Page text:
Evidence of a juvenile adjudication is generally not admissible for impeachment purposes. In a criminal case, however, a court may allow evidence of a juvenile adjudication of a witness other than the accused if conviction of the offense would be admissible to attack the credibility of an adult and the court is satisfied that such evidence is necessary for a fair determination of the issue of guilt or innocence.39 While a juvenile criminal record may not be introduced into evidence, the acts upon which that record is based may be admitted provided that the requirements for the introduction of evidence of other crimes and bad acts are met.39.1
The pendency of any appeal from any conviction does not render such evidence inadmissible. Evidence of the pendency of any appeal is itself admissible.40
When using prior crimes for impeachment, the witness may be asked (i) whether the witness has been convicted of a felony or crime of dishonesty; (ii) if so, what those crimes were; and (iii) where and when those convictions were obtained.41 Although this formulation slightly expands the bounds of permissible questioning from that permitted before the adoption of the Delaware Rules of Evidence,41.1 the interrogator still is limited to those three questions, and may not explore the factual circumstances surrounding the prior criminal conduct.41.2
Rule 609 is limited to criminal convictions, and does not extend to situations where charges are merely pending. 41.3 Similarly charges that were dismissed are not convictions under this rule.41.4 However, a trial judge has discretion to allow a party to use specific instances of misconduct if probative of truthfulness or untruthfulness to attack a witness’ character for truthfulness or untruthfulness on cross-examination.41.5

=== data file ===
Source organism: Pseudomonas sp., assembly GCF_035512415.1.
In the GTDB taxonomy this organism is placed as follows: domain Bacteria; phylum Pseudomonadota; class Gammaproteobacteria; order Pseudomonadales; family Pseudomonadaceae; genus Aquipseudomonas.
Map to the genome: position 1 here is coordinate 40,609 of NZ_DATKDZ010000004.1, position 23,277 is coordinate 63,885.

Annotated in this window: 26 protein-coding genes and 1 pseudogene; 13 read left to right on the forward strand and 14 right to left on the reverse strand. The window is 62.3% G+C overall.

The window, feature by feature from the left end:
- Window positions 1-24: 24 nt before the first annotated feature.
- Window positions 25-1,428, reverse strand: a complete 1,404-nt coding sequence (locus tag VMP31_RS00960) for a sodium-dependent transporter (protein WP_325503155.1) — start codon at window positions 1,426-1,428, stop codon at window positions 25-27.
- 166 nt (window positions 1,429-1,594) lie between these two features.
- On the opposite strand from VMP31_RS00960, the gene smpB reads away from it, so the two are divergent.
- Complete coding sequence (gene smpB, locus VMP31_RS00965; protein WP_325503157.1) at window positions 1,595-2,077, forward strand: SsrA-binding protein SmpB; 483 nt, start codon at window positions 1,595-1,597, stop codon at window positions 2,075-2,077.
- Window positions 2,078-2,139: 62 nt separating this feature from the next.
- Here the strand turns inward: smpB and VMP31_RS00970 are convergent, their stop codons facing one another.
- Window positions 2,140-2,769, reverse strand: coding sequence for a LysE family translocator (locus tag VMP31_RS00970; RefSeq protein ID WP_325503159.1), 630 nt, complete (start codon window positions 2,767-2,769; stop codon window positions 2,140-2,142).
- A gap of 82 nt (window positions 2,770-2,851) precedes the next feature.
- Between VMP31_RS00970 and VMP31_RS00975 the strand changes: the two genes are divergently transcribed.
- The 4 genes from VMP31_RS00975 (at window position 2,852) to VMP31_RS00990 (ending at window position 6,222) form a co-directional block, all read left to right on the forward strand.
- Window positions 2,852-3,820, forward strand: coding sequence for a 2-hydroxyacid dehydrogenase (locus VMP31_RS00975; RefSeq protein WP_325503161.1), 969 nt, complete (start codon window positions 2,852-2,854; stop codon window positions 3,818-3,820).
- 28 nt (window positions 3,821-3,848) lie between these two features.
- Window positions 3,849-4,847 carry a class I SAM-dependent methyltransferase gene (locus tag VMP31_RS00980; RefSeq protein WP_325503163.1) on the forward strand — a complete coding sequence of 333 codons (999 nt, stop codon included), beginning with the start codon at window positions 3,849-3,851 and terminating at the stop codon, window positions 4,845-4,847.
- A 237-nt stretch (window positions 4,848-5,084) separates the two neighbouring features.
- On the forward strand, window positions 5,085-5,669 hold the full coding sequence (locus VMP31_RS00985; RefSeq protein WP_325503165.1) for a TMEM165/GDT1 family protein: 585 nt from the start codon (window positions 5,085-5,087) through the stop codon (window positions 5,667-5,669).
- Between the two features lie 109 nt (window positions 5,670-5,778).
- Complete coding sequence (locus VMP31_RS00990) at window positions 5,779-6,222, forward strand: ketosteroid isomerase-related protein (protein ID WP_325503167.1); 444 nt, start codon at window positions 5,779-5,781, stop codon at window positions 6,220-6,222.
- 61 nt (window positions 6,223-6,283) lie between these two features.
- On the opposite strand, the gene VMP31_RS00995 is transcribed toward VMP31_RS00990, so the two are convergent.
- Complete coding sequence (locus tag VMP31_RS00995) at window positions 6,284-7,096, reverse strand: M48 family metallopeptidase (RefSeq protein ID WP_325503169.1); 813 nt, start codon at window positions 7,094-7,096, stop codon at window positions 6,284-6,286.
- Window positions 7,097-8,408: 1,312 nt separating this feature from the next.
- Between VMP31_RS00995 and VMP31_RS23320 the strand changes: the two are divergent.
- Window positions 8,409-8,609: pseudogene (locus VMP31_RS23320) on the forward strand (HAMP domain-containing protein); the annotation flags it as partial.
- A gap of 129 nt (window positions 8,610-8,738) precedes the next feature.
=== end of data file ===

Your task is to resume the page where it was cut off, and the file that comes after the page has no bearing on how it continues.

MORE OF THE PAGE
30. See § 20:8.
31. See Wailer v. State, 395 A.2d 365, 366 (Del. 1978); State v. Grant, 133 A. 790 (Del. Gen. Sess. 1926).
32. Gregory v. State, 616 A.2d 1198, 1203 n.2 (Del. 1992); Mickens v. State, No. 143, 1993, slip op. at 3-4, Moore, J. (Del. Mar. 3, 1994) (ORDER), disposition reported at 640 A.2d 655 (Del. 1994) (TABLE).
33. D.R.E. 609(a)(l).
33.1. Taylor v. State, 849 A.2d 405, 408 (Del. 2004).
34. D.R.E. 609(a)(2).
35. Manna v. State, 945 A.2d 1149, 1155 (Del. 2008); Hull v. State, 889 A.2d 962, 965 (Del. 2005); Morris v. State, 795 A.2d 653, 665-66 (Del. 2002) (kidnapping does not involve dishonesty); Gregory v. State, 616 A.2d 1198, 1204 (Del. 1992).
36. D.R.E. 609(b). See also Wilson v. Sico, 713 A.2d 923, 924 (Del. 1998); Smith v. State, 560 A.2d 1004, 1008 (Del. 1989); Conlow v. State, 441 A.2d 638, 639 (Del. 1982).
36.1. State v. Davis, Cr. A. Nos. IN94-09-0598 & 1143, slip op. at 11, Alford, J. (Del. Super. Feb. 11, 1997).
37. D.R.E. 609(b); Loper v. State, No. 580, 1992, Moore, J. (Del. Jan. 3, 1994) (ORDER), disposition reported at 637 A.2d 827 (Del. 1994) (TABLE); State v. Davis, Cr. A. Nos. IN94-09-0598 & 1143, slip op. at 13, Alford, J. (Del. Super. Feb. 11, 1997).
38. D.R.E. 609(c). See also Di Norscia v. Garden Quarter, C.A. Nos. 86C-IN-62 & 85C-MR-35, Martin, J. (Del. Super. Aug. 11, 1988) (excluding evidence of conviction which was subsequently vacated). This modifies the common-law rule that a pardon had no effect on the right to use a felony conviction for impeachment. See State v. Grant, 33 Del. 195, 133 A. 790, 791 (Del. Gen Sess. 1926).
39. D.R.E. 609(d); Harris v. State, 695 A.2d 34, 43 (Del. 1997).
39.1. State v. Dickerson, Cr. A. Nos. IN90-12-0141RI-1042RI, slip op. at 9 n.7, Toliver, J. (Del. Super. Mar. 22, 1996). For a discussion regarding the admission of evidence of other crimes, wrongs or bad acts, see § 20:8.
40. D.R.E. 609(e).
41. Archie v. State, 721 A.2d 924, 927-28 (Del. 1999).
41.1. See Waller v. State, 395 A.2d 365, 366-67 (Del. 1978).
41.2. Archie v. State, 721 A.2d 924, 927-28 (Del 1999).
41.3. Jones v. State, 940 A.2d 1, 16 (Del. 2007).
41.4. Frazier v. IMED Corp., C.A. No. 01C-11-241RRC, slip op. at 8-11, Cooch, J. (Del. Super. Apr. 25, 2003).
41.5. Jones v. State, 940 A.2d 1, 16 (Del. 2007).
© 2010 David L. Finger